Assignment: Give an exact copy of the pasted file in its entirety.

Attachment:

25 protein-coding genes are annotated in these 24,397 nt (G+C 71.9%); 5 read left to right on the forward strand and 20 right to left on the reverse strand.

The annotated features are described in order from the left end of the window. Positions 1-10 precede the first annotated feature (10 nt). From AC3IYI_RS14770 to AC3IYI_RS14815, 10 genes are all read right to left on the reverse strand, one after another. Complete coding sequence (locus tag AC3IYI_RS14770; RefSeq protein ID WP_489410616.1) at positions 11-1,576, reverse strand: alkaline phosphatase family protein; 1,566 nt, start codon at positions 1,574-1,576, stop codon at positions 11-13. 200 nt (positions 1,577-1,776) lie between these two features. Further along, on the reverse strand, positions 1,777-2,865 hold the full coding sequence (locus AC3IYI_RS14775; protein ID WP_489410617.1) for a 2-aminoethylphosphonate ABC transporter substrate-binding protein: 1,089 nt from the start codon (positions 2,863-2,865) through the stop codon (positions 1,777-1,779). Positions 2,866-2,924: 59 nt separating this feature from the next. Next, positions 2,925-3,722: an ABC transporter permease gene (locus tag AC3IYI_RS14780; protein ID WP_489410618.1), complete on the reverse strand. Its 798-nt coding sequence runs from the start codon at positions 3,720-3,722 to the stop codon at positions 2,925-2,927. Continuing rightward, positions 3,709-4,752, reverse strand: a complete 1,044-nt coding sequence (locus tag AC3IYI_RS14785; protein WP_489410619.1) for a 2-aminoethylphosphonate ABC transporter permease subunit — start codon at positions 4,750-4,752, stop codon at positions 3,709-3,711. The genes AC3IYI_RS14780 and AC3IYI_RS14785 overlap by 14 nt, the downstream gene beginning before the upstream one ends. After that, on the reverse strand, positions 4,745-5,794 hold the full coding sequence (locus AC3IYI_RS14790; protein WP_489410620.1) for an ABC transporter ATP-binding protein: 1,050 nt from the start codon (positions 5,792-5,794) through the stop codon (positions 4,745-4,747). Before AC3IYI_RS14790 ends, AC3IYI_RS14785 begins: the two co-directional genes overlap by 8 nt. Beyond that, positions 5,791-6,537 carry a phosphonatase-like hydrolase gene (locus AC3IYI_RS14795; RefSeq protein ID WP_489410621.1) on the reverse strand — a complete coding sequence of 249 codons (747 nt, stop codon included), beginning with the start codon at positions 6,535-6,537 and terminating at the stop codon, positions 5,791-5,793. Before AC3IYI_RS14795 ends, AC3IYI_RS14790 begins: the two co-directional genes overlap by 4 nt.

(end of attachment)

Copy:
25 protein-coding genes are annotated in these 24,397 nt (G+C 71.9%); 5 read left to right on the forward strand and 20 right to left on the reverse strand.

The annotated features are described in order from the left end of the window. Positions 1-10 precede the first annotated feature (10 nt). From AC3IYI_RS14770 to AC3IYI_RS14815, 10 genes are all read right to left on the reverse strand, one after another. Complete coding sequence (locus tag AC3IYI_RS14770; RefSeq protein ID WP_489410616.1) at positions 11-1,576, reverse strand: alkaline phosphatase family protein; 1,566 nt, start codon at positions 1,574-1,576, stop codon at positions 11-13. 200 nt (positions 1,577-1,776) lie between these two features. Further along, on the reverse strand, positions 1,777-2,865 hold the full coding sequence (locus AC3IYI_RS14775; protein ID WP_489410617.1) for a 2-aminoethylphosphonate ABC transporter substrate-binding protein: 1,089 nt from the start codon (positions 2,863-2,865) through the stop codon (positions 1,777-1,779). Positions 2,866-2,924: 59 nt separating this feature from the next. Next, positions 2,925-3,722: an ABC transporter permease gene (locus tag AC3IYI_RS14780; protein ID WP_489410618.1), complete on the reverse strand. Its 798-nt coding sequence runs from the start codon at positions 3,720-3,722 to the stop codon at positions 2,925-2,927. Continuing rightward, positions 3,709-4,752, reverse strand: a complete 1,044-nt coding sequence (locus tag AC3IYI_RS14785; protein WP_489410619.1) for a 2-aminoethylphosphonate ABC transporter permease subunit — start codon at positions 4,750-4,752, stop codon at positions 3,709-3,711. The genes AC3IYI_RS14780 and AC3IYI_RS14785 overlap by 14 nt, the downstream gene beginning before the upstream one ends. After that, on the reverse strand, positions 4,745-5,794 hold the full coding sequence (locus AC3IYI_RS14790; protein WP_489410620.1) for an ABC transporter ATP-binding protein: 1,050 nt from the start codon (positions 5,792-5,794) through the stop codon (positions 4,745-4,747). Before AC3IYI_RS14790 ends, AC3IYI_RS14785 begins: the two co-directional genes overlap by 8 nt. Beyond that, positions 5,791-6,537 carry a phosphonatase-like hydrolase gene (locus AC3IYI_RS14795; RefSeq protein ID WP_489410621.1) on the reverse strand — a complete coding sequence of 249 codons (747 nt, stop codon included), beginning with the start codon at positions 6,535-6,537 and terminating at the stop codon, positions 5,791-5,793. Before AC3IYI_RS14795 ends, AC3IYI_RS14790 begins: the two co-directional genes overlap by 4 nt.